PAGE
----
Well, you can penalize that. That's not true. What you need to, as I explained, that if the votes itself is just that your saying and not recognized by everybody yet, then the smart contract cannot act on it. So what I'm trying to tell you is that, can you reward or penalize bad voting behaviors directly, not necessarily. What you could reward or penalize is that if people votes and then later on in the next rounds, the people see that your voting it really sucks. And that then they might say that, "Look, you are this identity ‘ABC' and your voting seems to be inconsistent with a lot of other things, or you do double spending and then I'm going to single you out and say that, okay, you are the bad guy and therefore that are we going to penalize."

This is just telling you that in terms of the mechanism designed on the blockchain, you need to take that into account. So a little bit of the notation, but it's going to take it maybe at the most one minute. So in the traditional principal-agent model, this is for those economists. So agent takes action A, ideally would like to offer a pi A, but often the time we will say these things you cannot see it, so if a noisy version of the A gets realized or gets contractible and you just get pi. Pi is a payment.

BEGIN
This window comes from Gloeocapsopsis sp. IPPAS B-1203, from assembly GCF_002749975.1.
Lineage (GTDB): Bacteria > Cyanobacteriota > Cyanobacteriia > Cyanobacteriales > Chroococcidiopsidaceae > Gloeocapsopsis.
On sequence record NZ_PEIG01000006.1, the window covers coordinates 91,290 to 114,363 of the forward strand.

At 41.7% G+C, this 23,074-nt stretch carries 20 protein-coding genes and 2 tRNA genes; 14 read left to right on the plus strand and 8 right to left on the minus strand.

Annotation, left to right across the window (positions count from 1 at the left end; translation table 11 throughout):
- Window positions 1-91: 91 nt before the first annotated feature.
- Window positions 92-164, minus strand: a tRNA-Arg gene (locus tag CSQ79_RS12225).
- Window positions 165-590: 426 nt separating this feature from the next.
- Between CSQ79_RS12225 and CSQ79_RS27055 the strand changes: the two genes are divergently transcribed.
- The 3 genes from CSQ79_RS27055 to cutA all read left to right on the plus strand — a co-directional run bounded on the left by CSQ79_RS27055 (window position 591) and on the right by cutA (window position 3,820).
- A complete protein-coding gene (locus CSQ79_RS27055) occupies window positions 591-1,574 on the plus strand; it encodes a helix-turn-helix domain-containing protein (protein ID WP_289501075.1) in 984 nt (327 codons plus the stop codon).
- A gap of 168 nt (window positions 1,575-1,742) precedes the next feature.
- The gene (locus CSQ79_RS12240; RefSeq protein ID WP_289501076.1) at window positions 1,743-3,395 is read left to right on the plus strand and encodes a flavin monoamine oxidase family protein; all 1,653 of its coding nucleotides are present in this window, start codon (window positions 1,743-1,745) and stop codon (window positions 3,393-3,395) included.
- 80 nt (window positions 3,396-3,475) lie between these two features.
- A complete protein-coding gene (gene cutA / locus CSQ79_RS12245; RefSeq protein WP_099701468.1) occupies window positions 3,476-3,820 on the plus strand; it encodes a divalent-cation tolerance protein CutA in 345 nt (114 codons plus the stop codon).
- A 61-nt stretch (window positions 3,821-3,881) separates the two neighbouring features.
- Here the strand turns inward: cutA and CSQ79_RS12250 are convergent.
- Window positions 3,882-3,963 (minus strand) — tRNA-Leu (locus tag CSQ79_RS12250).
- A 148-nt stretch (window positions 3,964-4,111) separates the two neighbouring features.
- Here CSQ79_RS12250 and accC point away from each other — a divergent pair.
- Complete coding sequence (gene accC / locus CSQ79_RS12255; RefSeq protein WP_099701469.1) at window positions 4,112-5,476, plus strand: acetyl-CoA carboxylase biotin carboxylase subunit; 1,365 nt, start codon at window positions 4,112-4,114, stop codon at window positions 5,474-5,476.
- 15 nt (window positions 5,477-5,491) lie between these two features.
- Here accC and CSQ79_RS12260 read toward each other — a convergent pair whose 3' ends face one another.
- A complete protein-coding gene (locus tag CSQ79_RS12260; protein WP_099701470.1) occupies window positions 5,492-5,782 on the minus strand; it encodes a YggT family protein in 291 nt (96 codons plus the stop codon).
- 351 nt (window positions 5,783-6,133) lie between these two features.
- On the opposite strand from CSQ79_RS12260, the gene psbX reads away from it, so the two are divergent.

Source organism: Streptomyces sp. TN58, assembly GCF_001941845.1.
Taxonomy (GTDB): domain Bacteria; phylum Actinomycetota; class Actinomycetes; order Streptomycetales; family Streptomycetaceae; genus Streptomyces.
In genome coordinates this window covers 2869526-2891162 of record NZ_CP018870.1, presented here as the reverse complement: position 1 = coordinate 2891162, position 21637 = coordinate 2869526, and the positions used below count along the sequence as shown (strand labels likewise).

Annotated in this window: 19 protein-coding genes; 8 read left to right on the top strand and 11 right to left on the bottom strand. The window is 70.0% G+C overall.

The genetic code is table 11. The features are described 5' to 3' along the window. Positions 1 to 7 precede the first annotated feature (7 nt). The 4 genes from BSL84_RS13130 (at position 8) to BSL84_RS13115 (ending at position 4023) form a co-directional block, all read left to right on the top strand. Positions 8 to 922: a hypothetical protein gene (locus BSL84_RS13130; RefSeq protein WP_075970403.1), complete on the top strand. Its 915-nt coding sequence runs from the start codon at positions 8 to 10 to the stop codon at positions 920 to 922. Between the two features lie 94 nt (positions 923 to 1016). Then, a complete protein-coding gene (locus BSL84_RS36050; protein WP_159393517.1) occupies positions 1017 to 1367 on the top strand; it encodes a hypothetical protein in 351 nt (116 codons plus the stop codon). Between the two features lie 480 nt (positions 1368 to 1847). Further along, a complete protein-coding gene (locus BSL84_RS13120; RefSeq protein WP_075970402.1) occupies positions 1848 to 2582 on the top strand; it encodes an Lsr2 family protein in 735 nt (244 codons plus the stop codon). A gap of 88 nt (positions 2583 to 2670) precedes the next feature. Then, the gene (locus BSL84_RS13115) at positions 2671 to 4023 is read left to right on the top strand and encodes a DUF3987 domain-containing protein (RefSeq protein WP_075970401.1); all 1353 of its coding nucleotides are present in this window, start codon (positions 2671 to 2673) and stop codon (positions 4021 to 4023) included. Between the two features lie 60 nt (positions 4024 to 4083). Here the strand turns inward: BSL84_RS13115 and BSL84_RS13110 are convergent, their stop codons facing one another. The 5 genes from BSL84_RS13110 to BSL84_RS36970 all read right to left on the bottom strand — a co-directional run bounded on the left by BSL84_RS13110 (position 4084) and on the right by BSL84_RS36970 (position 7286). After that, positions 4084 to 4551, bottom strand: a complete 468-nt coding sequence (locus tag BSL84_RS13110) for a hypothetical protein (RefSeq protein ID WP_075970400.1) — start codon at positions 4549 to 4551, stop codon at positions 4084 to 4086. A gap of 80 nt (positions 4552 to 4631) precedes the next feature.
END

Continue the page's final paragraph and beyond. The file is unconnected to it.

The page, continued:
In a decentralized the blockchain context, so we are working on it but it's just that it depends on the applications, but conceptually it's basically a group of nodes take a set of actions A and only A prime can be become consensus as a result the contractor can act on it. And that A prime, it really depends on the applications. For instance, what Campbell was talking about. If you do have a lot of companies that gets good incentives, that try to call every misbehavior, then in equilibrium will be quite good, but you have to ask that what makes these companies so actively working on these issues.